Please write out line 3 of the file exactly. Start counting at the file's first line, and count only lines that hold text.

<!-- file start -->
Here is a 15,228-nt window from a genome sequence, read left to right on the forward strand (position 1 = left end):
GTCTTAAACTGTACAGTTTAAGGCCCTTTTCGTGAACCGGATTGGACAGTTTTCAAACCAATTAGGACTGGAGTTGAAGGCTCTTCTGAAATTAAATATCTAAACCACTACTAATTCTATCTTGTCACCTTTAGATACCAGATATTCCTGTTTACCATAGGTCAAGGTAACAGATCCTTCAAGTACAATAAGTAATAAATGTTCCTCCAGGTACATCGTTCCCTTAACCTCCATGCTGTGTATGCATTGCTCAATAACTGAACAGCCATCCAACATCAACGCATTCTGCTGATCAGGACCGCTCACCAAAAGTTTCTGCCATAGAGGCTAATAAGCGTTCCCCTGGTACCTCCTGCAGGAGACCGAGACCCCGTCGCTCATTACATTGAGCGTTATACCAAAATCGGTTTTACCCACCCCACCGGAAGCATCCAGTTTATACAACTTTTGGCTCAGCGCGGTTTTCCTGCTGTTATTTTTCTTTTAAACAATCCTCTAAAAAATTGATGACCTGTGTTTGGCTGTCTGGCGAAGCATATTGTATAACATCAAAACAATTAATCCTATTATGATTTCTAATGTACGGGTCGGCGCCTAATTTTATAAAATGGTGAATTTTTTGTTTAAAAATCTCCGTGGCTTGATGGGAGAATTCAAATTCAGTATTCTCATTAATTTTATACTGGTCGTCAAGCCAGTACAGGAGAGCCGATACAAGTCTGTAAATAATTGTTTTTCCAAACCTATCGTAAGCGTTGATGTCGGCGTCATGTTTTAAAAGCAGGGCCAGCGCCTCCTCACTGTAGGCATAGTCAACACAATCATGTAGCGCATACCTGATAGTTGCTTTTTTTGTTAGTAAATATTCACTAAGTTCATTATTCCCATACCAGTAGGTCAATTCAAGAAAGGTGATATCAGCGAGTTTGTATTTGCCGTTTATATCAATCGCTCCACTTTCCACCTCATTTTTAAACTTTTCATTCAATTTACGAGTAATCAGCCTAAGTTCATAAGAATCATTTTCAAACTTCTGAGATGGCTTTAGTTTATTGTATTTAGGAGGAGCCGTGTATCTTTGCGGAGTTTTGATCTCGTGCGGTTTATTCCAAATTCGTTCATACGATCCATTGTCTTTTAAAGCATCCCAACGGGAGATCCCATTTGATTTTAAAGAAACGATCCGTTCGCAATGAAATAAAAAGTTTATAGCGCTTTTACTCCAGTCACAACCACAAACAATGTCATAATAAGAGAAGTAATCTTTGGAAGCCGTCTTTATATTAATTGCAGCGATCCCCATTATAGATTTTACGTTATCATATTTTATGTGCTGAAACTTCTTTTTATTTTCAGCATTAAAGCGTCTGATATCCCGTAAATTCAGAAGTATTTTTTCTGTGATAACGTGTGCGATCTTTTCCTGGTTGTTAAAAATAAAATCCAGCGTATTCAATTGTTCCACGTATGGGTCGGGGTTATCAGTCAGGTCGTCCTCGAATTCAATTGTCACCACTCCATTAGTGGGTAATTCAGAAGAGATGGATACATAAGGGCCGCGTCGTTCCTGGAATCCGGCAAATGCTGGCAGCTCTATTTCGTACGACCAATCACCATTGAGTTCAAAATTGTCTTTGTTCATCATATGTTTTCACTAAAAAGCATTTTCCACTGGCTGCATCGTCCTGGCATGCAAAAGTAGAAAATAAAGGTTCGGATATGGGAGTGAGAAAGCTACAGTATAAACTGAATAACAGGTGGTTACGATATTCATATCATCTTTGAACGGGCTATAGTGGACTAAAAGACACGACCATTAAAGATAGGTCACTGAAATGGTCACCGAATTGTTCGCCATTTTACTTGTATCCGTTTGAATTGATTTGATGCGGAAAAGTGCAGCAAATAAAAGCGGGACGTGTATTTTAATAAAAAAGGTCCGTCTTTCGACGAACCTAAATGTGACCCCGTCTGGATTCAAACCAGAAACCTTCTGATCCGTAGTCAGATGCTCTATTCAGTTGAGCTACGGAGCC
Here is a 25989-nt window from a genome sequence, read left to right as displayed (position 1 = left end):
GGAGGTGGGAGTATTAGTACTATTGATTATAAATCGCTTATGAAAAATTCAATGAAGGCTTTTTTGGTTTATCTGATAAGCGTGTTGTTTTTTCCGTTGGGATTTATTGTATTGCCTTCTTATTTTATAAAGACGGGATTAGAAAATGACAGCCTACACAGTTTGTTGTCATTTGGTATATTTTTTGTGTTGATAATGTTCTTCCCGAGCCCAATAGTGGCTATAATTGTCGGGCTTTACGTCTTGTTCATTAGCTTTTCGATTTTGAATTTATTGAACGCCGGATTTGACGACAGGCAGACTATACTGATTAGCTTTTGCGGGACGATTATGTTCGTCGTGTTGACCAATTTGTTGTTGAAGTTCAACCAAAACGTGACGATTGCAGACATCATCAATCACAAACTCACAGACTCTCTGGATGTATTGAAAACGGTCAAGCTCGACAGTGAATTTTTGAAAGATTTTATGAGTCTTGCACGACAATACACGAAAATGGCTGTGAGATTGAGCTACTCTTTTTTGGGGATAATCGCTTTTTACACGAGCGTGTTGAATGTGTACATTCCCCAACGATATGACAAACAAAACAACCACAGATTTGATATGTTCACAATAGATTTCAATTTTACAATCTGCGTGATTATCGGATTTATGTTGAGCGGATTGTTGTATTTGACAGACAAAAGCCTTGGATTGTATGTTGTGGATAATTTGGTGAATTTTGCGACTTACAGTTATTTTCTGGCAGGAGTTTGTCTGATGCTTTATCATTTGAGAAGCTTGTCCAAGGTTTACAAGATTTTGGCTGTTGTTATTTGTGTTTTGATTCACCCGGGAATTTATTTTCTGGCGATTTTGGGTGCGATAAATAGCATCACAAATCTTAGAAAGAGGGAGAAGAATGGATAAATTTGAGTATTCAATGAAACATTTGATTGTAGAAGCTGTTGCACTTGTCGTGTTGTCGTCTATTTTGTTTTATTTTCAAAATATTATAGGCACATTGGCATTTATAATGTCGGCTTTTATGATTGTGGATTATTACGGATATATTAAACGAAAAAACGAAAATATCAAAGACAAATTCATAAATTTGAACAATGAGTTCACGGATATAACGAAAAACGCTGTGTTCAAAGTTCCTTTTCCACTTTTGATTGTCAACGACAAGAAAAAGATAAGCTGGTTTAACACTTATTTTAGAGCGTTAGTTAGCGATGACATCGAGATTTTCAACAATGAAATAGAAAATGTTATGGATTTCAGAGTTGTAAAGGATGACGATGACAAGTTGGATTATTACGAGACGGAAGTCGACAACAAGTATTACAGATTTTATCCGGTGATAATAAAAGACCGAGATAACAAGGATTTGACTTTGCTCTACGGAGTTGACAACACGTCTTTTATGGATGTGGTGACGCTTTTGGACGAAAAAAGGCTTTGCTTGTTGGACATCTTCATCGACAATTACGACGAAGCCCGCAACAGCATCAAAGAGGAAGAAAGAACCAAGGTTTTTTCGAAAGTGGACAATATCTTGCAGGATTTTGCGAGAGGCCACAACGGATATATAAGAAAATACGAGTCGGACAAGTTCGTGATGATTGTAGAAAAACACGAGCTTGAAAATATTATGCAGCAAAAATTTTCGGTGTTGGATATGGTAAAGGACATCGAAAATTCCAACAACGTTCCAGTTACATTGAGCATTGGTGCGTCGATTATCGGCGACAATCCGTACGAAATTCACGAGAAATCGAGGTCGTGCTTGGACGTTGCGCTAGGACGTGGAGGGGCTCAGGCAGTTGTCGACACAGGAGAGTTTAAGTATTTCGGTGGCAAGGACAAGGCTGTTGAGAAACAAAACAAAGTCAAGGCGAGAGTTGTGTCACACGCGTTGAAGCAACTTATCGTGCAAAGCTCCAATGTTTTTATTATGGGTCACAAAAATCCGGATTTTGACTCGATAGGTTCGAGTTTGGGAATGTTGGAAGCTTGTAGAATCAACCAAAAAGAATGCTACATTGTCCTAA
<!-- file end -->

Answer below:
Here is a 25989-nt window from a genome sequence, read left to right as displayed (position 1 = left end):